Is your business growing as planned? Are you as profitable as you should be? In this episode of The Dropout Multi-Millionaire, Brian Will tackles the issue of business growth and how to overcome stagnation. You'll learn the three phases of stagnation, with an emphasis on the significance of delegation, overcoming fear, and attaining clarity. Listen in for the keys to unlock your business's potential and break free from stagnation.

Transcription

We are back with the Dropout Multi-Millionaire podcast. Because anybody can be a millionaire, but it takes something more to be a multimillionaire. And by the way, at the end of the show today, I'm going to give you a discount code for my Intro to Masterclass in Sales. It's on my website.

Stay tuned. I'll give you the code at the end of the show. And today I want to talk about business growth. Love this topic. And I'm going to start the podcast with three questions. Alright? Number one, is your business growing the way you want it to? Number two, are you as profitable as you want to be? And number three, or more importantly, Are you as profitable as you should be?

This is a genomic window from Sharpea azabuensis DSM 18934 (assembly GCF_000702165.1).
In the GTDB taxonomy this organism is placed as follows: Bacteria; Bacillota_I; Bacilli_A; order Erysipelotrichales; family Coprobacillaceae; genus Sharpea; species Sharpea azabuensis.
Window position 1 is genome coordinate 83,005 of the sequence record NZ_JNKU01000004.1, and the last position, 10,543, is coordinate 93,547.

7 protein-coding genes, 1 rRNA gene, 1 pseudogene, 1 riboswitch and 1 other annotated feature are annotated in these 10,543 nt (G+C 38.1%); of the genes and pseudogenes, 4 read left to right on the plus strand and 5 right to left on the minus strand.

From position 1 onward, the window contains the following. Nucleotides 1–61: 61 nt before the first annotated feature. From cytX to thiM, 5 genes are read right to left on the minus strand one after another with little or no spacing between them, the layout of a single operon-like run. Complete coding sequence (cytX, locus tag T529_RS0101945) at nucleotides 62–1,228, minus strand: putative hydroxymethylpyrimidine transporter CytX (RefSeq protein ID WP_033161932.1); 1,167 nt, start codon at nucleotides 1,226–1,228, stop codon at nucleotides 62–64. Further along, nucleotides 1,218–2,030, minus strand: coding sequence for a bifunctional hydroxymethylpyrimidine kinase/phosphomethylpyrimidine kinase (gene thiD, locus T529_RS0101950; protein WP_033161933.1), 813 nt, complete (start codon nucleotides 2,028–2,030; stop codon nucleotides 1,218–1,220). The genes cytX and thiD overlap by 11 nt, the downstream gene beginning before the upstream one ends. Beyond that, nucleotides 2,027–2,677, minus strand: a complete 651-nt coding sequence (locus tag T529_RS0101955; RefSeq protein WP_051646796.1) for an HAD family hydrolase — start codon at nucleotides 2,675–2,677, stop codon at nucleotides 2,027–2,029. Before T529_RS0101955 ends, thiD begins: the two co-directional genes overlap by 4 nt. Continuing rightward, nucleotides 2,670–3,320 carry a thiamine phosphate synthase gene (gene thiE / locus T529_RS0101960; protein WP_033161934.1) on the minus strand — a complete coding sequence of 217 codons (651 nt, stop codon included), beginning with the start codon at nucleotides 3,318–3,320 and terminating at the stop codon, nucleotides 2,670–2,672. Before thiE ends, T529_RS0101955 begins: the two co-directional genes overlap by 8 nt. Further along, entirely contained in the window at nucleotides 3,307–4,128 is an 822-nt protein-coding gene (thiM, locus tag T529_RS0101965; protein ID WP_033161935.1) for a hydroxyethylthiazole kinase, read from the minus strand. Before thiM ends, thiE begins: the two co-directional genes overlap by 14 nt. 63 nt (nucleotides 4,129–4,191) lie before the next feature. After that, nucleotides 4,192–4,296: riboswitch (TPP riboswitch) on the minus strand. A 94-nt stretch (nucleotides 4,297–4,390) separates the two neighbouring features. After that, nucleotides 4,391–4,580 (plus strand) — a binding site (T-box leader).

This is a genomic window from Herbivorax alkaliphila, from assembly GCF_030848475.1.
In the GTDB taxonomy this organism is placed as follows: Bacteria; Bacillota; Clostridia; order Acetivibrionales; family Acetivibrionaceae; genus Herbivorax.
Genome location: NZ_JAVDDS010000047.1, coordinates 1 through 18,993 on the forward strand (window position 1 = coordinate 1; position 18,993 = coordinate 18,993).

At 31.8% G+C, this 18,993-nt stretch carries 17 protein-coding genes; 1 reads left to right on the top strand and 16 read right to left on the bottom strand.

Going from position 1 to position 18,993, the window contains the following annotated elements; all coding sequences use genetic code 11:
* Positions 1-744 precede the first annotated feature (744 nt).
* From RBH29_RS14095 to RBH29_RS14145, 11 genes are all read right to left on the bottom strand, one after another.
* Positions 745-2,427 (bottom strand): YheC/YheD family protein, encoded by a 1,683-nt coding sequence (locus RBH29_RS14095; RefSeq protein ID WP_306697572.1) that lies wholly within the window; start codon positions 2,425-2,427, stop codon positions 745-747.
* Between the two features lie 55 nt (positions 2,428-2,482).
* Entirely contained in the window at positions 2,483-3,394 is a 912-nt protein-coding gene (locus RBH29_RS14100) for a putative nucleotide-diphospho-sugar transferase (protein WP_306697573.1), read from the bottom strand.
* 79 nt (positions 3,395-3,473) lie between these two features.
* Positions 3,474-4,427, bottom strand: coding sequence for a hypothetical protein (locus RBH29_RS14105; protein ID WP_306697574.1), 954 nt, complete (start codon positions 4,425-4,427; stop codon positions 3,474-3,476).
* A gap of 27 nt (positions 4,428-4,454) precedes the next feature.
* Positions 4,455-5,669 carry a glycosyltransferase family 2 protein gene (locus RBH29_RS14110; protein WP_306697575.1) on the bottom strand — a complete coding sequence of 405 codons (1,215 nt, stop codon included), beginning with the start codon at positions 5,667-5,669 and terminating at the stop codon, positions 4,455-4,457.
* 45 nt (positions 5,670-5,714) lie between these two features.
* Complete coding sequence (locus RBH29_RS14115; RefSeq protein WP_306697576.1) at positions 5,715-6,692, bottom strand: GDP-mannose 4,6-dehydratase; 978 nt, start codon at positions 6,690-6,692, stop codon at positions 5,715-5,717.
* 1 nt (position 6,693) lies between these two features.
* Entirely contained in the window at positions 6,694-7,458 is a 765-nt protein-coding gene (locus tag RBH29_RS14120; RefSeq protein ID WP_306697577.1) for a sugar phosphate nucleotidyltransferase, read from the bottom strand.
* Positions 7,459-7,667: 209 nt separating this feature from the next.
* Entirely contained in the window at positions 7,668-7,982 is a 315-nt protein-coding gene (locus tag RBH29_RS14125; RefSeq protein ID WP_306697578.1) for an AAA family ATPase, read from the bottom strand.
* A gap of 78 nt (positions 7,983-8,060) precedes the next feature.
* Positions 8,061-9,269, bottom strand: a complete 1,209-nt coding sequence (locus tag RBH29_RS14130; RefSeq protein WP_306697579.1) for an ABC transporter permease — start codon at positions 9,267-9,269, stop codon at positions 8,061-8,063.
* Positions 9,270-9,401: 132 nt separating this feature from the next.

And three, have you ever worked with a tactical coach? Not a relational coach, not a technical coach, but a tactical coach. We'll get into that a little later. All right, let's jump right into these. Is your business growing the way you want it to? I have found that stagnation in business growth is generally a three phase problem that people move through.

And as I go through these three phases, I want you to look at yourself in your business and ask yourself if your business is stagnant. Which one of these phases are you in? Okay. Phase one. We have an entrepreneur who is trying to do everything in the company. They're wearing all the hats. And when you run out of bandwidth, the growth stops.